Objectives: To assess in patients with ankylosing spondylitis (AS) whether extra-articular manifestations (EAMs) are associated with worse functioning, worse quality of life (QoL), and more radiographic damage over time.
Methods: 12-year follow-up data from the Outcome in Ankylosing Spondylitis International Study were used, complemented with data on EAMs extracted from medical charts. Functioning was assessed by the BASFI and physical component of the SF-36, QoL by ASQoL and EuroQoL, and radiographic damage by the mSASSS. Generalised estimating equations analyses were made to assess whether EAMs were associated with these outcomes over time.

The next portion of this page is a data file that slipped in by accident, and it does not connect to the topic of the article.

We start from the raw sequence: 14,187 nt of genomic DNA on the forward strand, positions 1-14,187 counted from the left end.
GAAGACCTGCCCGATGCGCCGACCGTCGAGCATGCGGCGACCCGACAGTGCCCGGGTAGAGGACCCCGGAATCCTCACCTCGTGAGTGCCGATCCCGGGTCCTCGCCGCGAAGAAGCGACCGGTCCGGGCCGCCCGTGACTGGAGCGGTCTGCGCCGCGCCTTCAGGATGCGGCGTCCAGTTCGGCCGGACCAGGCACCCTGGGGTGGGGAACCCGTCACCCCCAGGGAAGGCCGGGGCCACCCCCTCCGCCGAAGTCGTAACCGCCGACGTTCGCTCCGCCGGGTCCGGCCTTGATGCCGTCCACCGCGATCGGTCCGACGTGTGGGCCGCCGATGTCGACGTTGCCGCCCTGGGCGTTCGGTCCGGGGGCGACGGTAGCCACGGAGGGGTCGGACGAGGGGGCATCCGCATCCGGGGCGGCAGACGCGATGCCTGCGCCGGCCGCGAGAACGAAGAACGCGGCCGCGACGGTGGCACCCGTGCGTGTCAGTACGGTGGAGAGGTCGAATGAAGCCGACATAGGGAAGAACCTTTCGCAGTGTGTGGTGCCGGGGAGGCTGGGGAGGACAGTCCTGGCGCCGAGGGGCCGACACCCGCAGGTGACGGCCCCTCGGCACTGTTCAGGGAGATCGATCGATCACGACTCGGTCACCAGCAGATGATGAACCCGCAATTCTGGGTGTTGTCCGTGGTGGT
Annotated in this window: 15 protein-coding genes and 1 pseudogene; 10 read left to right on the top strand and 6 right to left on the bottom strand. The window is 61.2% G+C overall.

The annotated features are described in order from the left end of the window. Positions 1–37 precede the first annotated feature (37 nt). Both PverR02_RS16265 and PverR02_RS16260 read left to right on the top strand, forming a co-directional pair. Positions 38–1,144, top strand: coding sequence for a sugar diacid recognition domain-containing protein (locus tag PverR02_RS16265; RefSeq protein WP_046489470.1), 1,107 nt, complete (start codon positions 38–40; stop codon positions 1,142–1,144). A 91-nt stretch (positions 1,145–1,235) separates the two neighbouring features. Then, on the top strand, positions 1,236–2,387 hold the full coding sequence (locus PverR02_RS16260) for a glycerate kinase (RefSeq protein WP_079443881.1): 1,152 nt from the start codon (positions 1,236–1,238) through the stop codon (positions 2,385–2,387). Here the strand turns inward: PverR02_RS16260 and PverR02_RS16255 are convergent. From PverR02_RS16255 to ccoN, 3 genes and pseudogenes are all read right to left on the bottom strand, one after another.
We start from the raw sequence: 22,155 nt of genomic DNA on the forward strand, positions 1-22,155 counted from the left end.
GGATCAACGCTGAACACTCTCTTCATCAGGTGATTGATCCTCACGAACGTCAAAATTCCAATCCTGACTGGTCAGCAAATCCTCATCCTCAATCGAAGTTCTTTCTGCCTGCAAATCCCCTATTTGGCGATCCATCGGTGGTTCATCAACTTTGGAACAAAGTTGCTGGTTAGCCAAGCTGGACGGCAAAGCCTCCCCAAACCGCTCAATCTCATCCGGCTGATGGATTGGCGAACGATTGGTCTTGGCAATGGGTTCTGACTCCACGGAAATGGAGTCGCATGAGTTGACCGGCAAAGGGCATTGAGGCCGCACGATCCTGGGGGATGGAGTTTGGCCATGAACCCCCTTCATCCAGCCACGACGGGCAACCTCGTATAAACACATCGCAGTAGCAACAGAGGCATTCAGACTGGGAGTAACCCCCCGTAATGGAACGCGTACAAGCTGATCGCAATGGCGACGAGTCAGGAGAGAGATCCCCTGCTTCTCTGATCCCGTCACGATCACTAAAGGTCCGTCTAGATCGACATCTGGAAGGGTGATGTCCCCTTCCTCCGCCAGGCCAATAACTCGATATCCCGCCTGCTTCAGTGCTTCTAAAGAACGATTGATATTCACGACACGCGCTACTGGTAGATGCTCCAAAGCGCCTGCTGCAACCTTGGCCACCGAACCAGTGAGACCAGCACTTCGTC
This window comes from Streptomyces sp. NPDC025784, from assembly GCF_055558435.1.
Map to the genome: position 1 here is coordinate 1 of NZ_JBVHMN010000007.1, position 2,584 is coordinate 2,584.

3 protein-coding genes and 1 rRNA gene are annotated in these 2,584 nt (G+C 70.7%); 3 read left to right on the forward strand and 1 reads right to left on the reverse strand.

Results: 216 patients were included (154 (71%) men, mean age 43.6 years (SD 12.7), mean symptom duration 20.5 years (SD 11.7), and mean follow-up 8.3 years (SD 4.3). In total, 58 (26.9%) patients had acute anterior uveitis (AAU), 24 (11.1%) inflammatory bowel disease (IBD), and 14 (6.5%) psoriasis. Univariably, IBD was associated with worse BASFI over time (B=1.26, 95%-CI 0.13 to 2.39, p=0.03), but not in a multivariable model. Furthermore, in a multivariable model, IBD was associated with EuroQoL over time (B=2.93, 95%-CI 0.14 to 5.72, p=0.04). Univariably, psoriasis was associated with radiographic damage (B=-7.25, 95%-CI -14.38 to -0.12, p=0.05) and ASQoL (B= -1.94, 95%-CI -3.32 to -0.57, p<0.01) over time, but not in a multivariable model. AAU was not associated with any outcome over time.
Conclusions: In this longstanding AS cohort, the presence of EAMs was not associated with functional disability, QoL or radiographic damage over time, except for IBD, which was associated with a better EuroQoL.